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YouTube, Tiktok help low-income families survive in Egypt

Low-income Egyptian families have discovered a way to make money via video-steaming platforms like YouTube and Tiktok.
Menna Ayman, Salem Massalha, Shehab el-Dien, Alban Menonville, and Nader Meleika members of the Egyptian startup business, Bassita, work at their office in Cairo on April 12, 2016. 

Bassita, which means "simple" in Arabic, is harnessing the growing Internet penetration in the country and raising funds through social networking campaigns. It posts photos and videos of micro-development projects, and sponsors undertake the funding once a certain number of shares and "likes" are raised.


CAIRO — More Egyptian families of low-income and working‐class backgrounds have discovered video-sharing platforms such as YouTube and TikTok as a means of income. While adhering to stay-at-home guidance to combat the COVID-19 pandemic, amateur content creators have been producing short videos of their daily routines.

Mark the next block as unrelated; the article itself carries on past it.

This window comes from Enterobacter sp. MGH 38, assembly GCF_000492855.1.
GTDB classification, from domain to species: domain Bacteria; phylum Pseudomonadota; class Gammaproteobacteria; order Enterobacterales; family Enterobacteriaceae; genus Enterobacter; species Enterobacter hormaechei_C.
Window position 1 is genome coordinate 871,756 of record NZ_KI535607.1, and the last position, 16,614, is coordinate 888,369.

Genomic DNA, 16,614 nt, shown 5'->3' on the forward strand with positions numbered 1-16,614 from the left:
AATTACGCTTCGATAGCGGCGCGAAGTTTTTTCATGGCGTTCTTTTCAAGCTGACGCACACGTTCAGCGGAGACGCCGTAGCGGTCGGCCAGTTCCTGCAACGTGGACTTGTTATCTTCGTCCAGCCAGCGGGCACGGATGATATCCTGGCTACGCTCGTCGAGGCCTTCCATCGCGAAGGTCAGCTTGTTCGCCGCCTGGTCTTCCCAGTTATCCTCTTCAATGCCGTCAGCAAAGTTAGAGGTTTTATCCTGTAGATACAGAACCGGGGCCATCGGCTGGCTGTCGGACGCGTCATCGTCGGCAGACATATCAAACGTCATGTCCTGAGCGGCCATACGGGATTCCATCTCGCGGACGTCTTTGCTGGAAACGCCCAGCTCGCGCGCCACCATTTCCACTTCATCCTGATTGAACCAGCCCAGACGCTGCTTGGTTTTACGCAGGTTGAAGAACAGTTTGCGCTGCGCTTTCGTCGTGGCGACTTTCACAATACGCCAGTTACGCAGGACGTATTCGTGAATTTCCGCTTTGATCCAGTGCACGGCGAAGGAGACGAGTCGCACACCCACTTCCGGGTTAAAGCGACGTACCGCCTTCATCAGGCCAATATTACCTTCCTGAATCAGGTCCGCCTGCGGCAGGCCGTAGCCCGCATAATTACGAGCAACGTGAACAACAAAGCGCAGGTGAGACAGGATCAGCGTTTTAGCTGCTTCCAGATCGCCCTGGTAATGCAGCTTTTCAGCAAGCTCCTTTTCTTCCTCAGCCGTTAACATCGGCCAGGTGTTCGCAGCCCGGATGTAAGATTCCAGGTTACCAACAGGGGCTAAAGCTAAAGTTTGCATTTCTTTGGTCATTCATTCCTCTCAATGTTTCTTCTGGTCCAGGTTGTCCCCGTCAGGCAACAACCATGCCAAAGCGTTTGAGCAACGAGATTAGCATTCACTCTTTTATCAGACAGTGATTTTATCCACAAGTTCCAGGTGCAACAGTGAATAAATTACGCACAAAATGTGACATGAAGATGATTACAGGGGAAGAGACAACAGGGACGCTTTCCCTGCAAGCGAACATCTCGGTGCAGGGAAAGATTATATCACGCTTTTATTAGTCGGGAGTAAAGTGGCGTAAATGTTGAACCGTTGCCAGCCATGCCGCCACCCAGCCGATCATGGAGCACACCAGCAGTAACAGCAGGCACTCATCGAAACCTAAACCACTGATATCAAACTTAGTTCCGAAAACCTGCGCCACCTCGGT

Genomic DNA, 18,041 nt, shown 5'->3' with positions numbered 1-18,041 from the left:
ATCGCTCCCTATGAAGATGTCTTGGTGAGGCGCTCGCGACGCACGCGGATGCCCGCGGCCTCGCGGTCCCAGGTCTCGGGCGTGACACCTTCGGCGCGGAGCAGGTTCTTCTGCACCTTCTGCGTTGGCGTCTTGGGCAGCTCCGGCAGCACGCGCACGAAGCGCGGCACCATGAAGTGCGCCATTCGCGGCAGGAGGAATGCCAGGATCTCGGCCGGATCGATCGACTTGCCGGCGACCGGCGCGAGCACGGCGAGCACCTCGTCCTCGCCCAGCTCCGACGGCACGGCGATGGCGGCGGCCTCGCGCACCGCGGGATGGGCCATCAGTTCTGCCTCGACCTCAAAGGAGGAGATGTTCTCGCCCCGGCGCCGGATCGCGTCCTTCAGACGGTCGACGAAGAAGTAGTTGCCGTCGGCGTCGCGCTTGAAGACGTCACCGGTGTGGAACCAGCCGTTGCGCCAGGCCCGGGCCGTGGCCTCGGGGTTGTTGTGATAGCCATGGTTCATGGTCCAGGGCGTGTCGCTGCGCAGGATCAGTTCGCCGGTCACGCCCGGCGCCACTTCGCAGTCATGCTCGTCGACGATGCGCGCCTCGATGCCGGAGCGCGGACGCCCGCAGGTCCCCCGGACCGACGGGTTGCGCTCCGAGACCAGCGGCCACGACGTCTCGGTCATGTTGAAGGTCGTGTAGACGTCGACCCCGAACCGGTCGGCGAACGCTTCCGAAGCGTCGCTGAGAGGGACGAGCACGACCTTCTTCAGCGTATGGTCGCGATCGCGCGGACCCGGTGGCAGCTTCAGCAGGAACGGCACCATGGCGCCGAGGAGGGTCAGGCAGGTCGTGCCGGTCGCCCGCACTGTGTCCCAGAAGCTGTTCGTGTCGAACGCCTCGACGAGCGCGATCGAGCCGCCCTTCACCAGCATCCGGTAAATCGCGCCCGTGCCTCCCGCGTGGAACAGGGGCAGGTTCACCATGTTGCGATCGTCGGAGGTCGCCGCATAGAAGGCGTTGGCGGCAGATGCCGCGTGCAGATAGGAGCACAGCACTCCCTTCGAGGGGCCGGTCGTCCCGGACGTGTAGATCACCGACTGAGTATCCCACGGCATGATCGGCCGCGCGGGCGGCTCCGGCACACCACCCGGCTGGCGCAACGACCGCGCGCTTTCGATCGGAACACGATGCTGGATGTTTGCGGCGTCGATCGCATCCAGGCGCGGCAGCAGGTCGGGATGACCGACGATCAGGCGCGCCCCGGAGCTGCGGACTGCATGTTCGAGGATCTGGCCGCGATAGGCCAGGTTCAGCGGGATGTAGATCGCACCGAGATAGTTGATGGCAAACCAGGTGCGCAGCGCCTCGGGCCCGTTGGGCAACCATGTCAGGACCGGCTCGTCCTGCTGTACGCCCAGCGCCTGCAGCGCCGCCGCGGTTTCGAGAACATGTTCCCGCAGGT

In this most populous Arab country, around 32.5% of the population lives in conditions of extreme poverty, according to the statistical institution CAMPAS. Many low-income households have found salvation in video blogs. By using basic and accessible tools — a mobile phone camera and a good internet connection — they have been able to tap into the advertising revenue of video-streaming platforms.

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